(The Ecologist) In an exclusive extract from his new book, World on the Edge, Lester Brown outlines fresh ways of thinking about water and land use in order to sustain the world’s growing population
Prior to 1950, growth of the food supply came almost entirely from expanding cropland area. Then as frontiers disappeared and population growth accelerated after World War II, the focus quickly shifted to raising land productivity. In the most spectacular achievement in world agricultural history, farmers doubled the grain harvest between 1950 and 1973. Stated otherwise, growth in the grain harvest during this 23-year-span matched that of the preceding 11,000 years.
This was the golden age of world agriculture. Since then, growth in world food output has been gradually losing momentum as the backlog of unused agricultural technology dwindles, as soil erodes, as the area of cultivable land shrinks, and as irrigation water becomes scarce.
With water shortages constraining food production growth, the world needs a campaign to raise water productivity similar to the one that nearly tripled land productivity over the last half-century. Data on the efficiency of surface water projects-that is, dams that deliver water to farmers through a network of canals-show that crops never use all the irrigation water simply because some evaporates, some percolates downward, and some runs off. Water policy analysts Sandra Postel and Amy Vickers found that ‘surface water irrigation efficiency ranges between 25 and 40 percent in India, Mexico, Pakistan, the Philippines, and Thailand; between 40 and 45 percent in Malaysia and Morocco; and between 50 and 60 percent in Israel, Japan, and Taiwan.’
China’s irrigation plan is to raise efficiency from 43 percent in 2000 to 55 percent in 2020. Key measures include raising the price of water, providing incentives for adopting more irrigation-efficient technologies, and developing the local institutions to manage this process. Raising irrigation efficiency typically means shifting from the less-efficient flood or furrow systems to over- head sprinklers or to drip irrigation, the gold standard of irrigation efficiency. Switching from flood or furrow to low-pressure sprinkler systems reduces water use by an estimated 30 percent, while switching to drip irrigation typically cuts water use in half.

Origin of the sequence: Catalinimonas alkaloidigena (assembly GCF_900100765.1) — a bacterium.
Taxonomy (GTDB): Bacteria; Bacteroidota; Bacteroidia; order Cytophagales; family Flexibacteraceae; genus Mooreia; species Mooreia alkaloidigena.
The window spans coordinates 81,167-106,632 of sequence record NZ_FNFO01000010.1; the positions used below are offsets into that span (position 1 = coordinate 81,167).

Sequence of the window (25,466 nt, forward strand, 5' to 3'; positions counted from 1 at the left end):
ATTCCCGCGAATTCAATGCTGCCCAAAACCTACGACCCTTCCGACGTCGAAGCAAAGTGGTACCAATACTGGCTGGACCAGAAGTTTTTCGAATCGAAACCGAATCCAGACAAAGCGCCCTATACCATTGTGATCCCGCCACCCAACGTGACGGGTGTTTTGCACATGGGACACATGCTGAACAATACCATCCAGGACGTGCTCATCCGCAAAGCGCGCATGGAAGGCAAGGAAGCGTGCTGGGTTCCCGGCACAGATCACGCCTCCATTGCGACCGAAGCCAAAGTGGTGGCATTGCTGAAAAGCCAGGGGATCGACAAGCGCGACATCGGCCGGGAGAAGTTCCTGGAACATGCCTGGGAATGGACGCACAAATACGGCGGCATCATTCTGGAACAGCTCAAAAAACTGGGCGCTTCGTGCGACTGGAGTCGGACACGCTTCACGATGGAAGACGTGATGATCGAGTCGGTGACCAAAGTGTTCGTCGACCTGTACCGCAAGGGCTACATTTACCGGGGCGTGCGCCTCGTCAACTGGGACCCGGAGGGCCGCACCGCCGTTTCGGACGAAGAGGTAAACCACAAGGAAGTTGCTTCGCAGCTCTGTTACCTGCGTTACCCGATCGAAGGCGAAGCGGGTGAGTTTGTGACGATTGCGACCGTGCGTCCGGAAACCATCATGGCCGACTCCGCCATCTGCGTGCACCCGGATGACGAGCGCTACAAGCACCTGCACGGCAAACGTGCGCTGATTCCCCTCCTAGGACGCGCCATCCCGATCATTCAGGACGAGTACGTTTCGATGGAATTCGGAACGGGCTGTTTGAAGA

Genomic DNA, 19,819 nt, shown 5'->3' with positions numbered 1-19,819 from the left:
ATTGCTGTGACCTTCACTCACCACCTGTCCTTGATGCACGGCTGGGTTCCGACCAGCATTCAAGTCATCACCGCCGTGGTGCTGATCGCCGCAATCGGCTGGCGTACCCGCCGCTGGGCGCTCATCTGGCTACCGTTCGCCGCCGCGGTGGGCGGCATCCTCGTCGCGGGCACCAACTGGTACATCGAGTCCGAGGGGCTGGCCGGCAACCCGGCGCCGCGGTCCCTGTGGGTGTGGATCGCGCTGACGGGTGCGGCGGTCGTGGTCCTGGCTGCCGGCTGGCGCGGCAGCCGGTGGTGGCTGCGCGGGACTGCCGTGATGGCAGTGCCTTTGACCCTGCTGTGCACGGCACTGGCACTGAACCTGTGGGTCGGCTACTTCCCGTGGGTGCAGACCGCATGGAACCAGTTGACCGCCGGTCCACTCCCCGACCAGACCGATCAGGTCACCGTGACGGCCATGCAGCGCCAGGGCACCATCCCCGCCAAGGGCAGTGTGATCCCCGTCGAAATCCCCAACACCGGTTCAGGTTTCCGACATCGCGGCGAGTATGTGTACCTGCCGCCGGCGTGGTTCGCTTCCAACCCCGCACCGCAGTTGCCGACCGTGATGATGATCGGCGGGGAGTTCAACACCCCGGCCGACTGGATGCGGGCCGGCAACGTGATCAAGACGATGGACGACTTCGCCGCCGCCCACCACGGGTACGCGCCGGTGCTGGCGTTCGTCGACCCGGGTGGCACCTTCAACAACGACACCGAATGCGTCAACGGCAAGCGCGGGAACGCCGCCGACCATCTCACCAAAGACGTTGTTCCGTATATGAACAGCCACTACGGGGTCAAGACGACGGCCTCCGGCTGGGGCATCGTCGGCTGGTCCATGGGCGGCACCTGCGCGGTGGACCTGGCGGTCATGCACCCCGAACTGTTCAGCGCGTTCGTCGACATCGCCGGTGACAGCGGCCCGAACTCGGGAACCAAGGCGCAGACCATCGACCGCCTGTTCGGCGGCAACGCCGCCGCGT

Drip irrigation also raises yields because it provides a steady supply of water with minimal losses to evaporation. In addition, it reduces the energy needed to pump water. Since drip systems are both labor-intensive and water-efficient, they are well suited to countries with a surplus of labor and a shortage of water. A few small countries-Cyprus, Israel, and Jordan-rely heavily on drip irrigation. This more-efficient technology is used on 1-3 percent of irrigated land in India and China and on roughly 4 percent in the United States.
In recent years, small-scale drip-irrigation systems- literally an elevated bucket with flexible plastic tubing to distribute the water-have been developed to irrigate small vegetable gardens with roughly 100 plants (covering 25 square meters). Somewhat larger systems using drums irrigate 125 square meters. In both cases, the containers are elevated slightly so that gravity distributes the water. Large-scale drip systems using plastic lines that can be moved easily are also becoming popular. These simple systems can pay for themselves in one year. By simultaneously reducing water costs and raising yields, they can dramatically raise incomes of smallholders. Sandra Postel of the Global Water Policy Project estimates that drip technology has the potential to profitably irrigate 10 million hectares of India’s cropland, nearly one tenth of the total. She sees a similar potential for China, which is now also expanding its drip irrigated area to save scarce water.
Institutional shifts-specifically, moving the responsibility for managing irrigation systems from government agencies to local water users associations-can facilitate the more efficient use of water. Farmers in many countries are organizing locally so they can assume this responsibility, and since they have an economic stake in good water management they tend to do a better job than a distant government agency. Mexico is a leader in developing water users associations. As of 2008, farmers associations managed more than 99 percent of the irrigated area held in public irrigation districts. One advantage of this shift is that the cost of maintaining the irrigation system is assumed locally, reducing the drain on the treasury.
15th February, 2011
by Lester Brown